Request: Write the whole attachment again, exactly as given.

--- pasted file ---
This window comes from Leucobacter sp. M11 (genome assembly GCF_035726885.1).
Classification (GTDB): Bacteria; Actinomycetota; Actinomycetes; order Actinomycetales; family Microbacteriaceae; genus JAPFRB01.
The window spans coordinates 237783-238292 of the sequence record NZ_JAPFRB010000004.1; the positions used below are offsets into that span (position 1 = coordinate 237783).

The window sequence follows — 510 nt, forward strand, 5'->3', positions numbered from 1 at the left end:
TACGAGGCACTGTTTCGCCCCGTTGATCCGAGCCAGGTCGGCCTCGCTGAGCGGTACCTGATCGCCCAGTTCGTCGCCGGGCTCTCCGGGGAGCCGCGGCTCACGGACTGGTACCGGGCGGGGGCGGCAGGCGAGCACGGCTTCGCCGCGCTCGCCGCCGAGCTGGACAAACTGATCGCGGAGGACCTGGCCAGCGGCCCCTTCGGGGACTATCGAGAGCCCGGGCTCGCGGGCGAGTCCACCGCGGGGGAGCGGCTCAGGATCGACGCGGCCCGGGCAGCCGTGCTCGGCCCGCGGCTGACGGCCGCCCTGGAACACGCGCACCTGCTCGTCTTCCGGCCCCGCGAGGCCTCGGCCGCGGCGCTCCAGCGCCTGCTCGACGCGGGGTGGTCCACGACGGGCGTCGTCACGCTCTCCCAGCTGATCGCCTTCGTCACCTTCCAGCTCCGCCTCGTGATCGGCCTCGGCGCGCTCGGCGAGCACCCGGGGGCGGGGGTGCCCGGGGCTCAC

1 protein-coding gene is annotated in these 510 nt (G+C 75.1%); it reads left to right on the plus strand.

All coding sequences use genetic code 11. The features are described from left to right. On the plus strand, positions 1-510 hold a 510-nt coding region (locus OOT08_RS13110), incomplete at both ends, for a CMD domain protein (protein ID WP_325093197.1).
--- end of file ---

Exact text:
This window comes from Leucobacter sp. M11 (genome assembly GCF_035726885.1).
Classification (GTDB): Bacteria; Actinomycetota; Actinomycetes; order Actinomycetales; family Microbacteriaceae; genus JAPFRB01.
The window spans coordinates 237783-238292 of the sequence record NZ_JAPFRB010000004.1; the positions used below are offsets into that span (position 1 = coordinate 237783).

The window sequence follows — 510 nt, forward strand, 5'->3', positions numbered from 1 at the left end:
TACGAGGCACTGTTTCGCCCCGTTGATCCGAGCCAGGTCGGCCTCGCTGAGCGGTACCTGATCGCCCAGTTCGTCGCCGGGCTCTCCGGGGAGCCGCGGCTCACGGACTGGTACCGGGCGGGGGCGGCAGGCGAGCACGGCTTCGCCGCGCTCGCCGCCGAGCTGGACAAACTGATCGCGGAGGACCTGGCCAGCGGCCCCTTCGGGGACTATCGAGAGCCCGGGCTCGCGGGCGAGTCCACCGCGGGGGAGCGGCTCAGGATCGACGCGGCCCGGGCAGCCGTGCTCGGCCCGCGGCTGACGGCCGCCCTGGAACACGCGCACCTGCTCGTCTTCCGGCCCCGCGAGGCCTCGGCCGCGGCGCTCCAGCGCCTGCTCGACGCGGGGTGGTCCACGACGGGCGTCGTCACGCTCTCCCAGCTGATCGCCTTCGTCACCTTCCAGCTCCGCCTCGTGATCGGCCTCGGCGCGCTCGGCGAGCACCCGGGGGCGGGGGTGCCCGGGGCTCAC

1 protein-coding gene is annotated in these 510 nt (G+C 75.1%); it reads left to right on the plus strand.

All coding sequences use genetic code 11. The features are described from left to right. On the plus strand, positions 1-510 hold a 510-nt coding region (locus OOT08_RS13110), incomplete at both ends, for a CMD domain protein (protein ID WP_325093197.1).